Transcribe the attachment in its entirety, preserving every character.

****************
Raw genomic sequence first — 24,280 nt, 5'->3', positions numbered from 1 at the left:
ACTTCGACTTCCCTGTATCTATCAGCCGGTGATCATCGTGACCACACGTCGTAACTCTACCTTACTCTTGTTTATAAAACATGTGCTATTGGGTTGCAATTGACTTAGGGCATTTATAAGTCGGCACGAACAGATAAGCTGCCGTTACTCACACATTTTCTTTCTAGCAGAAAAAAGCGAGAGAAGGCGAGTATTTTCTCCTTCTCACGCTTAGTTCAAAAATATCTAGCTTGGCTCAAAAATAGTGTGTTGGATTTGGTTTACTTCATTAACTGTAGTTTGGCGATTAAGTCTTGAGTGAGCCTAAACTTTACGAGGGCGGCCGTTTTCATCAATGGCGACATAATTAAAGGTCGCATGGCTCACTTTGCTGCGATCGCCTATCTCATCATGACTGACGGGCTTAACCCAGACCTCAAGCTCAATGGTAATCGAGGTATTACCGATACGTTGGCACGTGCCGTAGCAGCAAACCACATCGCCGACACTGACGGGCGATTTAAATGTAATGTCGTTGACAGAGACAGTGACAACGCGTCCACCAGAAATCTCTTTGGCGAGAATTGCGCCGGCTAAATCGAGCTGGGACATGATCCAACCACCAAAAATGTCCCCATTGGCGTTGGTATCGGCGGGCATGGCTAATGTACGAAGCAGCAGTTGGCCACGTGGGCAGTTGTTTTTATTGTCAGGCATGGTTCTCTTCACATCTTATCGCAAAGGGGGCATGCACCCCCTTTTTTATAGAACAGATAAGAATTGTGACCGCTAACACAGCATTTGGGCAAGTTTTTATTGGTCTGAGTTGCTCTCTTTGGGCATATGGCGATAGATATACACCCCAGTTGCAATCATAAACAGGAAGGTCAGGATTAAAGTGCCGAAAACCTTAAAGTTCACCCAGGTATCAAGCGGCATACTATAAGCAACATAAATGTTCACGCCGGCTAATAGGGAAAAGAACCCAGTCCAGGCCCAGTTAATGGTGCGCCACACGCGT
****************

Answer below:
Raw genomic sequence first — 24,280 nt, 5'->3', positions numbered from 1 at the left:
ACTTCGACTTCCCTGTATCTATCAGCCGGTGATCATCGTGACCACACGTCGTAACTCTACCTTACTCTTGTTTATAAAACATGTGCTATTGGGTTGCAATTGACTTAGGGCATTTATAAGTCGGCACGAACAGATAAGCTGCCGTTACTCACACATTTTCTTTCTAGCAGAAAAAAGCGAGAGAAGGCGAGTATTTTCTCCTTCTCACGCTTAGTTCAAAAATATCTAGCTTGGCTCAAAAATAGTGTGTTGGATTTGGTTTACTTCATTAACTGTAGTTTGGCGATTAAGTCTTGAGTGAGCCTAAACTTTACGAGGGCGGCCGTTTTCATCAATGGCGACATAATTAAAGGTCGCATGGCTCACTTTGCTGCGATCGCCTATCTCATCATGACTGACGGGCTTAACCCAGACCTCAAGCTCAATGGTAATCGAGGTATTACCGATACGTTGGCACGTGCCGTAGCAGCAAACCACATCGCCGACACTGACGGGCGATTTAAATGTAATGTCGTTGACAGAGACAGTGACAACGCGTCCACCAGAAATCTCTTTGGCGAGAATTGCGCCGGCTAAATCGAGCTGGGACATGATCCAACCACCAAAAATGTCCCCATTGGCGTTGGTATCGGCGGGCATGGCTAATGTACGAAGCAGCAGTTGGCCACGTGGGCAGTTGTTTTTATTGTCAGGCATGGTTCTCTTCACATCTTATCGCAAAGGGGGCATGCACCCCCTTTTTTATAGAACAGATAAGAATTGTGACCGCTAACACAGCATTTGGGCAAGTTTTTATTGGTCTGAGTTGCTCTCTTTGGGCATATGGCGATAGATATACACCCCAGTTGCAATCATAAACAGGAAGGTCAGGATTAAAGTGCCGAAAACCTTAAAGTTCACCCAGGTATCAAGCGGCATACTATAAGCAACATAAATGTTCACGCCGGCTAATAGGGAAAAGAACCCAGTCCAGGCCCAGTTAATGGTGCGCCACACGCGT